No because when a tree catches fires bits of it break off and are carried on the wind and can travel further than any reasonably sized ditch.
There’s a lot of material that are attached to the forest trees. Some of it is bark; birch bark trees, for example, have very curly bark on them, and that can be carried up in the draft [or] the heat and then burned in the column of the fire. The wind carries it out in front and drops it down while it’s still burning. It can also be parts of a tree that get carried up because these things have tremendous winds.
When these fires get going, the wind’s interior can easily be 150 miles an hour. It’s not widespread, but they can rip out trees, they can carry a lot of big material, it’s lofted into the column of the fire, it’s burned very thoroughly and then it’s thrown out and it drops down and it could start another fire.
It’s burning up to water, but there’s such a tremendous column [of fire that] it’s carrying a lot of burning debris. The column usually leans out over the water. You can imagine the wind is pushing from behind, the surface is burning, but the column is tilted forward, and that column is carrying burning debris that gets deposited on the other side of the river, which starts spot fires and the fire keeps running.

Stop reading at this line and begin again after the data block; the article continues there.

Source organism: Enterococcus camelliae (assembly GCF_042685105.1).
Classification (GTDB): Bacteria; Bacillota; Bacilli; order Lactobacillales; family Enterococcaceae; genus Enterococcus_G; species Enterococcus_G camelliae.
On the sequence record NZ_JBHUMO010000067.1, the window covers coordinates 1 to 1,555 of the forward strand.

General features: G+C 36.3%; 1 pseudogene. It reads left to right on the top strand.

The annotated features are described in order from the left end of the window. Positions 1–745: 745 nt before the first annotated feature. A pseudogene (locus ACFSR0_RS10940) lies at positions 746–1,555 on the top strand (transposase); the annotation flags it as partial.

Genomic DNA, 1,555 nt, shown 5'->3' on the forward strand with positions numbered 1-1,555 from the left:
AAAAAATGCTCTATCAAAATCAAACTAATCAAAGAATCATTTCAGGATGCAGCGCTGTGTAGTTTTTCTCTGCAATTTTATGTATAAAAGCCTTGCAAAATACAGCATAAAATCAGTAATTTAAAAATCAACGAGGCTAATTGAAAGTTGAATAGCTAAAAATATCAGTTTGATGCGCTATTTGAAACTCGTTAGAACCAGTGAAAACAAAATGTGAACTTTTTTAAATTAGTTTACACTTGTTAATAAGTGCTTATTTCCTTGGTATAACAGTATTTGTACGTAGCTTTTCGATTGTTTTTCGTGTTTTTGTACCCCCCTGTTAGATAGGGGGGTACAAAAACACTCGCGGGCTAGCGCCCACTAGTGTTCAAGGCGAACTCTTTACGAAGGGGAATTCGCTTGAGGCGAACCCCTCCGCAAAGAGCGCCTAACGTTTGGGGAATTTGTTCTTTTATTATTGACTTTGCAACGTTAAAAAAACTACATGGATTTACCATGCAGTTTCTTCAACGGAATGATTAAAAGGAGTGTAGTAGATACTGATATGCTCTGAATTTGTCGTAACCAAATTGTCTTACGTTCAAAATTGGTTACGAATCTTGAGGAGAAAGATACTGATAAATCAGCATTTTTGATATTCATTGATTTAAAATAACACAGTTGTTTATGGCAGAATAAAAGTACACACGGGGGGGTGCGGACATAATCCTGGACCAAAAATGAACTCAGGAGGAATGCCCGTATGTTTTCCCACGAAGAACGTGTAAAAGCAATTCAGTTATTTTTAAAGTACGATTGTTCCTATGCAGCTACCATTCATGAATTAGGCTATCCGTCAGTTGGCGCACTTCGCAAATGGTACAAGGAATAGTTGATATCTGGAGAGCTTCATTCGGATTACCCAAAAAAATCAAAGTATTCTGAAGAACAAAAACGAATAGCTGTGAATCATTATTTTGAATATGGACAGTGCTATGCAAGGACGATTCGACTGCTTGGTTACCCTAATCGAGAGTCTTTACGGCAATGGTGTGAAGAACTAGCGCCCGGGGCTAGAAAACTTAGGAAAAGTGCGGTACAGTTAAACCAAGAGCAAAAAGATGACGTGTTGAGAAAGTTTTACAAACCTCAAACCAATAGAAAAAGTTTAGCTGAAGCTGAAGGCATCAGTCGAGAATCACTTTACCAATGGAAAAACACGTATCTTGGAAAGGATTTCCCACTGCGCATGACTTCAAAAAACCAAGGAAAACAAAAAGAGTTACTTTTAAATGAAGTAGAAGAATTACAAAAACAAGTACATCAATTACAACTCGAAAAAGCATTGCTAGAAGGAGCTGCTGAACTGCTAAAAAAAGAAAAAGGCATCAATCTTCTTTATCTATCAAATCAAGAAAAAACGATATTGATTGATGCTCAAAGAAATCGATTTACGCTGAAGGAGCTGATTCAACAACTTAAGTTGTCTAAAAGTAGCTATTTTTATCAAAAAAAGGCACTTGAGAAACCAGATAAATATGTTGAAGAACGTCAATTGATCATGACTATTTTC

Fires have been know to have jumped rivers and highways. There have been wildfires where it jumped over a kilometre out into lakes and took out islands that were a kilometre from the shore.
I had a neighbours trees catch fire once when they had a bonfire and the dry undergrowth caught fire, the speed these trees caught fire, the height of the flames was terrifying, fortunately there was good access for the fire brigade but for a while I thought my house was going to go up in flames.
The best thing you can do in such a situation is get out as quickly as possible.